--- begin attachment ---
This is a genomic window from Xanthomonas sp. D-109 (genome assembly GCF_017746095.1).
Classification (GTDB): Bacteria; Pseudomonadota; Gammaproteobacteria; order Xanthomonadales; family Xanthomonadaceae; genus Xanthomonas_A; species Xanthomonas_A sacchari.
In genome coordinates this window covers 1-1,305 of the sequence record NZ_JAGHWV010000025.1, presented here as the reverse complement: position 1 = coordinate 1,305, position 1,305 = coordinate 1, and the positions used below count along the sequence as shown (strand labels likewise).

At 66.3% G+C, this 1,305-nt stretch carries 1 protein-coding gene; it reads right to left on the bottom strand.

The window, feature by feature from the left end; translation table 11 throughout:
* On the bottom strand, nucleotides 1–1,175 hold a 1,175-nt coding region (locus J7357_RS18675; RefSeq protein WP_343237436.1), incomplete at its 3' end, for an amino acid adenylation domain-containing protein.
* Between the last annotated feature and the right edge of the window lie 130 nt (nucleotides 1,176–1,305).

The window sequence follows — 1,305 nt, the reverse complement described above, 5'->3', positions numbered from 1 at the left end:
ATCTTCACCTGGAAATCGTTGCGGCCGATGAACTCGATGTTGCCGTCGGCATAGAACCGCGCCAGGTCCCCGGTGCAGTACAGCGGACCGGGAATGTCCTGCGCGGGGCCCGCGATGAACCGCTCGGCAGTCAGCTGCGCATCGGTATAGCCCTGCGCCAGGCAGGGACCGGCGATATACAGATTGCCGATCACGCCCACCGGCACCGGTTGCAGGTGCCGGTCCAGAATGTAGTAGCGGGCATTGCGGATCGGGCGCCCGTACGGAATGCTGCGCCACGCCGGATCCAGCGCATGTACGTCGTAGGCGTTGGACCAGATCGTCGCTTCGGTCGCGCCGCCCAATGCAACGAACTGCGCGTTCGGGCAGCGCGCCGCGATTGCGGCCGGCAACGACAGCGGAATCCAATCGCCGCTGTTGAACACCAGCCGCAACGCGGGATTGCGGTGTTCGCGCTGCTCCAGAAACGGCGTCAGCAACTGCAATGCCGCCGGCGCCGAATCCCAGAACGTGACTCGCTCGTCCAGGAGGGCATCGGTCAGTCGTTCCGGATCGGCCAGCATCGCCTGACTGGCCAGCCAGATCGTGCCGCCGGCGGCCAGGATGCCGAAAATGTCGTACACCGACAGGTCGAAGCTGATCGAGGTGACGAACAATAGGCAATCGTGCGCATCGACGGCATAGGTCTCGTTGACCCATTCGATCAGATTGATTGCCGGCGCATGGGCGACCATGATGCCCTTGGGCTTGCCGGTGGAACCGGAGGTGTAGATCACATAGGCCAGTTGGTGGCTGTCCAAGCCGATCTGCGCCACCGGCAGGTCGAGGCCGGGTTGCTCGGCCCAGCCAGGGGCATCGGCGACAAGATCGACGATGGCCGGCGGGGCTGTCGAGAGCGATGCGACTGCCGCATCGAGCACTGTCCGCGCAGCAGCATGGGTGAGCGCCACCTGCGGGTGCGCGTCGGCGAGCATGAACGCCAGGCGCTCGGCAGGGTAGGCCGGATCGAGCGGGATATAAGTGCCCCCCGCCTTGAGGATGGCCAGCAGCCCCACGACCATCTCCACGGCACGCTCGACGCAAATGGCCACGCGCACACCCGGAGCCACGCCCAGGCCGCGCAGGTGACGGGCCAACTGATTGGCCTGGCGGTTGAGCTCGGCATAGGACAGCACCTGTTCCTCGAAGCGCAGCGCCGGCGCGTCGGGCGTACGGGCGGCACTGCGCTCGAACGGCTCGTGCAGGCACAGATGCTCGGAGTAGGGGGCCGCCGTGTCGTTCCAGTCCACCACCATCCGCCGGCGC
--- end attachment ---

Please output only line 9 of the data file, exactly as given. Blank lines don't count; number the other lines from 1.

ATCTTCACCTGGAAATCGTTGCGGCCGATGAACTCGATGTTGCCGTCGGCATAGAACCGCGCCAGGTCCCCGGTGCAGTACAGCGGACCGGGAATGTCCTGCGCGGGGCCCGCGATGAACCGCTCGGCAGTCAGCTGCGCATCGGTATAGCCCTGCGCCAGGCAGGGACCGGCGATATACAGATTGCCGATCACGCCCACCGGCACCGGTTGCAGGTGCCGGTCCAGAATGTAGTAGCGGGCATTGCGGATCGGGCGCCCGTACGGAATGCTGCGCCACGCCGGATCCAGCGCATGTACGTCGTAGGCGTTGGACCAGATCGTCGCTTCGGTCGCGCCGCCCAATGCAACGAACTGCGCGTTCGGGCAGCGCGCCGCGATTGCGGCCGGCAACGACAGCGGAATCCAATCGCCGCTGTTGAACACCAGCCGCAACGCGGGATTGCGGTGTTCGCGCTGCTCCAGAAACGGCGTCAGCAACTGCAATGCCGCCGGCGCCGAATCCCAGAACGTGACTCGCTCGTCCAGGAGGGCATCGGTCAGTCGTTCCGGATCGGCCAGCATCGCCTGACTGGCCAGCCAGATCGTGCCGCCGGCGGCCAGGATGCCGAAAATGTCGTACACCGACAGGTCGAAGCTGATCGAGGTGACGAACAATAGGCAATCGTGCGCATCGACGGCATAGGTCTCGTTGACCCATTCGATCAGATTGATTGCCGGCGCATGGGCGACCATGATGCCCTTGGGCTTGCCGGTGGAACCGGAGGTGTAGATCACATAGGCCAGTTGGTGGCTGTCCAAGCCGATCTGCGCCACCGGCAGGTCGAGGCCGGGTTGCTCGGCCCAGCCAGGGGCATCGGCGACAAGATCGACGATGGCCGGCGGGGCTGTCGAGAGCGATGCGACTGCCGCATCGAGCACTGTCCGCGCAGCAGCATGGGTGAGCGCCACCTGCGGGTGCGCGTCGGCGAGCATGAACGCCAGGCGCTCGGCAGGGTAGGCCGGATCGAGCGGGATATAAGTGCCCCCCGCCTTGAGGATGGCCAGCAGCCCCACGACCATCTCCACGGCACGCTCGACGCAAATGGCCACGCGCACACCCGGAGCCACGCCCAGGCCGCGCAGGTGACGGGCCAACTGATTGGCCTGGCGGTTGAGCTCGGCATAGGACAGCACCTGTTCCTCGAAGCGCAGCGCCGGCGCGTCGGGCGTACGGGCGGCACTGCGCTCGAACGGCTCGTGCAGGCACAGATGCTCGGAGTAGGGGGCCGCCGTGTCGTTCCAGTCCACCACCATCCGCCGGCGC